The first rush is the smoky-salty perfection that is bacon, freshly sliced Nueske’s slab bacon to be precise. The bacon is wrapped around a plump Medjool date which any oven magically transforms into a gooey sweet candy. And here comes the kicker: inside the date is a creamy, tangy oozing bite of Bucheron goat cheese AND a surprising, pleasant crunch thanks to a single Marcona almond.

Crunchy, creamy. sweet, and salty – all in one bite. There isn’t a thing missing from this 3-D style hors d’oeuvres experience. It’s like a study in contrast of flavor and texture, I kid you not. Salty. Sweet. Creamy Crunchy. Want to make them? Of course you do. Lucky for you it’s incredibly easy. So get going, and bon appetit!

Bacon-Wrapped Dates     makes 10 pieces

10 Medjool dates (the large ones), pit removed with a paring knife

10 slices bacon (sliced thin)

10 whole marcona almonds

8-10 oz Bucheron

  1. Preheat your oven to 350 degrees.
  2. Gently push 1 ounce of cheese and one almond inside each date. Squeeze the cut section of the date together. The natural stickiness will serve as a seal when you press the sides together and will help keep the cheese from oozing out.
  3. Lay a bacon strip down long ways and roll the date into the bacon.
  4. Place the dates on a baking sheet. If you have a wire cooling rack, place it on top of sheet pan and bake on this so the fat drips through the rack.
  5. Cook in the middle of the oven for 12-15 minutes, until the bacon is crisp.
  6. Dates will be hot! Let cool thoroughly to at or near room temperature before serving.


Michele Pulaski is a consulting chef at Murray’s Cheese. She has a way with words and can’t resist a colorful scarf.

Melts Recipes


with Fontina Fontal and Nueske’s Bacon from the Murray’s Melts Pack

Click here to see Liz Thorpe making our Breakfast Melt on Martha Stewart

Cook bacon in your preferred method – we cook it in the oven for maximum crispness and minimal greasiness.

Place English muffin split-side down on your skillet or griddle — cook until toasted. Turn and top each half with a slice of cheese. Reduce heat, cover, and cook until cheese is melted. Remove from heat and set aside.

Melt butter in your skillet or griddle; crack egg onto melted butter and cook until whites are set; flip and top egg with a slice of cheese.  Cook until it’s done for you (runny or set).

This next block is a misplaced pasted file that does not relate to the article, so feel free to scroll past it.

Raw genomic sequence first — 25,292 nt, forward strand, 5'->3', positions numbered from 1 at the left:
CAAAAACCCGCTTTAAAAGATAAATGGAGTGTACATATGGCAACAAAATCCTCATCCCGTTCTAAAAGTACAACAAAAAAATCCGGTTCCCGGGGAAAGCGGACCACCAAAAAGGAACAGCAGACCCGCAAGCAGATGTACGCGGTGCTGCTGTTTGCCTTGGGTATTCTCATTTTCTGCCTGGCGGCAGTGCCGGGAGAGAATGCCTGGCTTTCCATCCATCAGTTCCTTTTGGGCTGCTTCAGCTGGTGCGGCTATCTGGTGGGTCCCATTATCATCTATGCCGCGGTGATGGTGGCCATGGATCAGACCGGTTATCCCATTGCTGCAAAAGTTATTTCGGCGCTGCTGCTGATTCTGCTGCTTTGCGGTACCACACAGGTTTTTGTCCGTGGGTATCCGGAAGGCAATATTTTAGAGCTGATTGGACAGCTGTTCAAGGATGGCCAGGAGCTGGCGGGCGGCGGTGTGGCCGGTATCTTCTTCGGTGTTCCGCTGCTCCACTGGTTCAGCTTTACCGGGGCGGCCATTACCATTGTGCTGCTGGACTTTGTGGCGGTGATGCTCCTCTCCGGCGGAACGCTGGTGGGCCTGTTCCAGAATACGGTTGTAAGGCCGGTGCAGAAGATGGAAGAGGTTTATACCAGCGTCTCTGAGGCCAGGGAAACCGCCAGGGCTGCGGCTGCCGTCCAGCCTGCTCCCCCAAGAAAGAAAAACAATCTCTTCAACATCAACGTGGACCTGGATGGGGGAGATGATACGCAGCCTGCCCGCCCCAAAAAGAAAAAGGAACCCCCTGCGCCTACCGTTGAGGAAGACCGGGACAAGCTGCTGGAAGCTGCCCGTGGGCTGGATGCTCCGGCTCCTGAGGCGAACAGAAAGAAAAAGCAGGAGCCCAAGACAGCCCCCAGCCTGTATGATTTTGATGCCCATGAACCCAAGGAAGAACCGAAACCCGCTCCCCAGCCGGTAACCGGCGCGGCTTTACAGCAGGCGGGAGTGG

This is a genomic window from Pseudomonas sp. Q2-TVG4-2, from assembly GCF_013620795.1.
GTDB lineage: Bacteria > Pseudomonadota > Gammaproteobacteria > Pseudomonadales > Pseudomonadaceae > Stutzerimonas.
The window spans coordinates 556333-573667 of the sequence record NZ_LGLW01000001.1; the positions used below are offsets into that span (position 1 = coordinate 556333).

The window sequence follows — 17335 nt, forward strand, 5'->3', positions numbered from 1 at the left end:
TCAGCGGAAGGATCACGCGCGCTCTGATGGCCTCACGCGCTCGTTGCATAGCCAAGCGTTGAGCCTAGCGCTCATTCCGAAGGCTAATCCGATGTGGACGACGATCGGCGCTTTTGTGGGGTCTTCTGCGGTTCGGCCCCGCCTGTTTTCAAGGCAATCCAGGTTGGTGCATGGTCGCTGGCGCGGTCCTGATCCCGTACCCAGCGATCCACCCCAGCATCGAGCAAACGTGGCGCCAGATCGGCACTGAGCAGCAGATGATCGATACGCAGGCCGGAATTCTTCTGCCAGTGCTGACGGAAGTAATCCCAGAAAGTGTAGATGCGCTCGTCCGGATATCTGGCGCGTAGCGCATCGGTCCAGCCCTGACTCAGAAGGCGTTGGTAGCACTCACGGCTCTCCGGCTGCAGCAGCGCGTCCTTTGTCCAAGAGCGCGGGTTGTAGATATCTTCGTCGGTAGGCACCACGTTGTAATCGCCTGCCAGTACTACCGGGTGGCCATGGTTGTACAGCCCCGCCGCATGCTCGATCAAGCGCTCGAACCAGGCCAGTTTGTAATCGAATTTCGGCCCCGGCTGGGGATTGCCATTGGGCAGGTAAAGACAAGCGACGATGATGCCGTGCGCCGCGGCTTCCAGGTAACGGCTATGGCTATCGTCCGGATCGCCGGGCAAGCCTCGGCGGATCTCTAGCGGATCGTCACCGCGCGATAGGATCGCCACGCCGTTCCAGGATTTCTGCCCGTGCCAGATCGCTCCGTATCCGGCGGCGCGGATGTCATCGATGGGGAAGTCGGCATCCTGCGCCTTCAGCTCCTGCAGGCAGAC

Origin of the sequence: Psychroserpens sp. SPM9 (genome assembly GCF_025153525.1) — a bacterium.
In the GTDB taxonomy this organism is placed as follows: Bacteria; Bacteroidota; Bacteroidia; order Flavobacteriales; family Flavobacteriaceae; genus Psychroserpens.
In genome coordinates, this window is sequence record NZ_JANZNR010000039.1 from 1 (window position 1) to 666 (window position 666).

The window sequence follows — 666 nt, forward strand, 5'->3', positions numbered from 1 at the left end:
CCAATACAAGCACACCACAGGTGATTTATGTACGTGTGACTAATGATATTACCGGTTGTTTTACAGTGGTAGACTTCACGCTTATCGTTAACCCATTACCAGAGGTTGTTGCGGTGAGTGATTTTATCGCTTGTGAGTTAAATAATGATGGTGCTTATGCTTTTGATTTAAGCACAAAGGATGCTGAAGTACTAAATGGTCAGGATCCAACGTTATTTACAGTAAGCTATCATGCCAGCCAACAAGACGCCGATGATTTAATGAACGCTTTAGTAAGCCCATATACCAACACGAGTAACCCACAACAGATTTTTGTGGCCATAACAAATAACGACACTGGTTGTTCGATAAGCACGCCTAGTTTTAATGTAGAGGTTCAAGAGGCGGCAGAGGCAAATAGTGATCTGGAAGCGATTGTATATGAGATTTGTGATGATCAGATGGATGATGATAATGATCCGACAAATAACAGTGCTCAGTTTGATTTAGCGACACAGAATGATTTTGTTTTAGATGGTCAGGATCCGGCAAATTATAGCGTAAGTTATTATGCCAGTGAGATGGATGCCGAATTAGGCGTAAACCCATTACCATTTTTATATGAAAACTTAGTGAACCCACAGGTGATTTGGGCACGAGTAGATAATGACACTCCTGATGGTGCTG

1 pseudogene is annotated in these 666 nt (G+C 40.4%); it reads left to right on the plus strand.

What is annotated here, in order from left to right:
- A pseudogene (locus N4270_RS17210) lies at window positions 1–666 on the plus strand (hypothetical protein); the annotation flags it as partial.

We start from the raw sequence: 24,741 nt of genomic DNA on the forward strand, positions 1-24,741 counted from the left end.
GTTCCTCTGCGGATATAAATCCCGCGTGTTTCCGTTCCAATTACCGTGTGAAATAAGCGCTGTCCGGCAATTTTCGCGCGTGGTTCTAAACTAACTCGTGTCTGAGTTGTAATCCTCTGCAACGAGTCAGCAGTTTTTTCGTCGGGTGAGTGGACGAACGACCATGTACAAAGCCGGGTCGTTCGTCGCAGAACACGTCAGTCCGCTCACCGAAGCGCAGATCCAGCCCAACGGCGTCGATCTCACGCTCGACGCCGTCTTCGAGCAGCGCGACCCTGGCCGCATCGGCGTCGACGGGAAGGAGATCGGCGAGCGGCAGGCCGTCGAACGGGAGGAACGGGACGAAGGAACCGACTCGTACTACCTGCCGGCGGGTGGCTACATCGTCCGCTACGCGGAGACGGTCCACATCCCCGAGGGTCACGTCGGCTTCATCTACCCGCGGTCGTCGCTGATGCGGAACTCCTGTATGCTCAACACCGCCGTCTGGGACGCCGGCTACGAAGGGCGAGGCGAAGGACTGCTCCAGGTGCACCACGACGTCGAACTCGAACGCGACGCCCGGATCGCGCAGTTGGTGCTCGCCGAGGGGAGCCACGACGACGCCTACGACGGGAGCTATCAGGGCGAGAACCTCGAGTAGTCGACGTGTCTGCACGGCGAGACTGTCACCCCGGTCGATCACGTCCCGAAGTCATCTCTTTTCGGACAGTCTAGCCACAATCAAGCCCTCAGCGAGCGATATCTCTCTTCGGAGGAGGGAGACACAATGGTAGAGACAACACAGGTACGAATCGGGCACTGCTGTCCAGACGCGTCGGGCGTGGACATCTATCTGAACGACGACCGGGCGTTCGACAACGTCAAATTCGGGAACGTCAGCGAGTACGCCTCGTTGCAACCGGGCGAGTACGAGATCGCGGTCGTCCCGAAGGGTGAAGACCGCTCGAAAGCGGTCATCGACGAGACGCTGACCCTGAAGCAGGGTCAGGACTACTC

Transfer the fried egg to your muffin, top with bacon and the other half of the muffin.  Devour and enjoy!


with Aggiano, Fontina and Bacon from the Murray’s Melts Pack


with Comte from the Murray’s Melts Pack

MONGER FAVORITES… no instructions required!

  • Fontina Fontal & Caramelized Onions (Michele)
  • Gruyere with Fennel & Curry Mayo (Andrew)
  • Pepperjack on white bread (Nick)
  • Cheddar, apple and bacon – use yellow cheddar and mix in some Cabot Clothbound (Sascha)
  • Egg, bacon, tomato, avocado and any Alpine melter like Gruyere (Josie)
  • Bacon, tomato and a mix of Gruyere and Fontina Fontal (Liz) + a cup of Murray’s tomato soup (Mike)
  • Brie, Jambon Royal, Cornichons, and Dijon (aka the Frenchie at Murray’s)
  • Pepperjack, Tasso Ham & caramelized onions (Jason)

Our Grilled Cheese Secrets (sshhh, don’t tell anyone)

From Steve Millard, Master Melter / Bleecker Store Director

Bread: Use either really good thick cut bread, like sourdough Pullman cut ½” thick.  Or go the other end with really cheap sandwich bread.

Butter: Butter is paramount to a superb grilled cheese sandwich.  I recommend Vermont Butter and Cheese sea salt butter.  Let the butter sit at room temperature for at least an hour to soften.  Spread an even coat of butter on the bread — not too much to make it greasy, and not too little to not even matter.

Cheese: Any cheese will melt, but not every cheese will make a delicious grilled cheese.  Look for alpine-style, melting, cheddar styles – here are a few great ones.  Generally speaking, blue cheeses do not make for good grilled cheese sandwiches.  Hard, Grana-style cheeses will work as an added flavor, but should not be the main cheese.  If you’re in  a hurry, soft cheeses like Brie and any cheese that you first shred will take less time to melt.

Think in terms of flavor combinations and what sort of grilled cheese sandwich you want to make.  You can add meats, vegetables, caramelized onions, roasted peppers, jams, relish, pickles, etc. to any grilled cheese.

Method: Cook on a flat surface. A panini press works the best at about 400 degrees.  A flat surface griddle will also work – just use some weight (such as another pan) to press the sandwich on the griddle.  Whether you’re using a press or a griddle, flip the sandwich half way to ensure even toasting.  The bread should be adequately toasty and not greasy.  Don’t rush the sandwich: 4-5 minutes will make for a sublime grilled cheese that will have wonderfully melted cheese and perfectly toasty bread.

Add-ons: Chips, tomato soup and a crisp, bubbly beverage.  I love GuS Dry Soda — soda helps cleanse the pallet and make each bite the more enjoyable.   Of course, beer is a perfect combination, I like a Pale Ale with a nice hoppy kick.